Roanoke Today

Today, Roanoke–with just under 100,000 denizens–is part of what is called the Roanoke Valley and the “Capital of the Blue Ridge,” referring to its location in the beautiful Blue Ridge Mountains.

Its boutique size and position as a primary center for health care, transportation, manufacturing, conventions, distribution, attractions, recreation, trade and entertainment careers and offerings makes it a popular destination for residents and visitors alike. In fact, the city has been honored with “All-America City” designations three times, and at one time was ranked by Money magazine as one of the top three “Best Places to Retire in the United States.”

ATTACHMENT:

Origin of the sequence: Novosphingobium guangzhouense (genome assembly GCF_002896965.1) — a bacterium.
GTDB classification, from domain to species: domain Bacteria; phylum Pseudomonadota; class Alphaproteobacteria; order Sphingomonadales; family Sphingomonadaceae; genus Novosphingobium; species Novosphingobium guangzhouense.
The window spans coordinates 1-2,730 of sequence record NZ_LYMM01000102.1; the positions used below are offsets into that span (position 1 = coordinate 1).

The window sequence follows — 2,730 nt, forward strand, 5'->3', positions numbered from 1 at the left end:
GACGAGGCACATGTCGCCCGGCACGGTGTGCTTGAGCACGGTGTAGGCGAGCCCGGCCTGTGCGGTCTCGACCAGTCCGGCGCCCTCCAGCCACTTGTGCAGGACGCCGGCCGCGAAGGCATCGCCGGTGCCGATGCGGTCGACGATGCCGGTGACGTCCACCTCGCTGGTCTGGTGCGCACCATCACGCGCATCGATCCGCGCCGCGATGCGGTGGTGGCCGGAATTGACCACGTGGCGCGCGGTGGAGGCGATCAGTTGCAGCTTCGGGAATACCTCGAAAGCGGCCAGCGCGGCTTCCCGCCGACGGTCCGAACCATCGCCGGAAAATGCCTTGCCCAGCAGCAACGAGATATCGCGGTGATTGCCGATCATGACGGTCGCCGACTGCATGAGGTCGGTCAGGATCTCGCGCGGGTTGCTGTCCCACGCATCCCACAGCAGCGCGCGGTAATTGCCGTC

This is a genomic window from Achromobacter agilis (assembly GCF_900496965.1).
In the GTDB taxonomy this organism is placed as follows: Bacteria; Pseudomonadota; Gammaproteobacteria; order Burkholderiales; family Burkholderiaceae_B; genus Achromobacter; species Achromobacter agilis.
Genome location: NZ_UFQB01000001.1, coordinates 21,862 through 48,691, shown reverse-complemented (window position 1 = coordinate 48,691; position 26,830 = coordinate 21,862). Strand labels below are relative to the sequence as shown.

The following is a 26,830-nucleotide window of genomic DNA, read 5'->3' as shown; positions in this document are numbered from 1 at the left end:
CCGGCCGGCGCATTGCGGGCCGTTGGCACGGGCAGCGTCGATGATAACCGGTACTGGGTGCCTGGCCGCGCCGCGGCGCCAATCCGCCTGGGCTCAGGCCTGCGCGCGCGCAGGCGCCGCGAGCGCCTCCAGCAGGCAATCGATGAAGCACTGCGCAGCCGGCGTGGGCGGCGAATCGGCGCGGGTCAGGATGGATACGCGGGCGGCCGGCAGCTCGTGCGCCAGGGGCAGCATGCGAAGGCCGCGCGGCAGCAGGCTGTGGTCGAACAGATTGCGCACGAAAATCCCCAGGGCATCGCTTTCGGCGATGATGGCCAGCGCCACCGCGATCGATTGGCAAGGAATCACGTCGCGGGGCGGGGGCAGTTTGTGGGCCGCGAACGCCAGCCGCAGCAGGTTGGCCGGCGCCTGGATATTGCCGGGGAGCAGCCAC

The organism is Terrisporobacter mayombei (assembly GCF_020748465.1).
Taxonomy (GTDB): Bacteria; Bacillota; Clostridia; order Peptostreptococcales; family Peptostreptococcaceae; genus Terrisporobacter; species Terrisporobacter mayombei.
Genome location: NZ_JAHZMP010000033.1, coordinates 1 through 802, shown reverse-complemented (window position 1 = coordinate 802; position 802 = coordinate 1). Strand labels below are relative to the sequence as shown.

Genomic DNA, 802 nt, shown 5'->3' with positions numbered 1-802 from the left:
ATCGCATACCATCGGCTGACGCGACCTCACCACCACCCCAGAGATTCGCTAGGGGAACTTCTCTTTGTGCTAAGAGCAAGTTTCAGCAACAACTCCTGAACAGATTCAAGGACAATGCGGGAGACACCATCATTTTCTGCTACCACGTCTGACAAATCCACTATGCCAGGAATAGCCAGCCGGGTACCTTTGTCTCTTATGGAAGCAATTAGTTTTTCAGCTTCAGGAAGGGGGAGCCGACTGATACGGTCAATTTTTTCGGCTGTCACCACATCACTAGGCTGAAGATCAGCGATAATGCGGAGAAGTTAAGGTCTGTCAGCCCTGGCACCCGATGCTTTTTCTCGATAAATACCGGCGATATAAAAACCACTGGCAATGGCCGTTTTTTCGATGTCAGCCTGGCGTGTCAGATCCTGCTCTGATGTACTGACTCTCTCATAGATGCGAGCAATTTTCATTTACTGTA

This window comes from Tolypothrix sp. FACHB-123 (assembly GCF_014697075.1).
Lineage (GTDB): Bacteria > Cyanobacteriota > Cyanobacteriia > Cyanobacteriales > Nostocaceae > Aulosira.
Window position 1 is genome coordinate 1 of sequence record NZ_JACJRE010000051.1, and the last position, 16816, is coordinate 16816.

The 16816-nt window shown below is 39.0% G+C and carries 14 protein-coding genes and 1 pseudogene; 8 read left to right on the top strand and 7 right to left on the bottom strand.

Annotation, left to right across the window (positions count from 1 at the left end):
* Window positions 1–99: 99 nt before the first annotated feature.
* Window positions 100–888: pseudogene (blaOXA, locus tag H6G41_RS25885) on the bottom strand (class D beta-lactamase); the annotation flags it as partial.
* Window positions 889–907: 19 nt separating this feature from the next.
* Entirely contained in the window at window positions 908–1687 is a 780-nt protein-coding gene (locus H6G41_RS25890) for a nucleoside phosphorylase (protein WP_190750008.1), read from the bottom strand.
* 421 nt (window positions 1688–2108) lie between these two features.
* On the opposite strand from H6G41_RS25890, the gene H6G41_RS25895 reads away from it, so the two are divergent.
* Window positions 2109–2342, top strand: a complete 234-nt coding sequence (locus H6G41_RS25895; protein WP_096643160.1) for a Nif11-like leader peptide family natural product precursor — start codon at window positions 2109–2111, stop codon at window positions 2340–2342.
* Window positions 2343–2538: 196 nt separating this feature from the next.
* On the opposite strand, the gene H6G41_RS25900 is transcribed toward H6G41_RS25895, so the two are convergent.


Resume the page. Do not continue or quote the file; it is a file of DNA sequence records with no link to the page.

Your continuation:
Famous Roanokans are numerous, including former Giants running back and TV analyst Tiki Barber and his twin brother, Tampa Bay Buccaneer cornerback Ronde Barber; former Major League Baseball player Billy Sample; NFL football player John St. Clair; artist John Alan Maxwell; former University of Virginia superstar and former professional basketball player Curtis Staples; former U.S. Secretary of Defense under the Truman administration Louis A. Johnson; and former NBA player George Lynch, among others.


I started off my exploration of Roanoke with a leisurely walk through the Historic Roanoke City Market, still standing today as the oldest continuously operating open-air market in the Commonwealth of Virginia.

Open year-round, seven days a week, the market encompasses both outdoor and indoor vendors who offer everything from fresh fruits and vegetables to baked goods, plants and flowers, clothing, handcrafted items, bath and body care products, jewelry and a great deal more, in addition to a bevy of ethnic restaurant establishments inside the marketplace that reflect the city’s culinary diversity.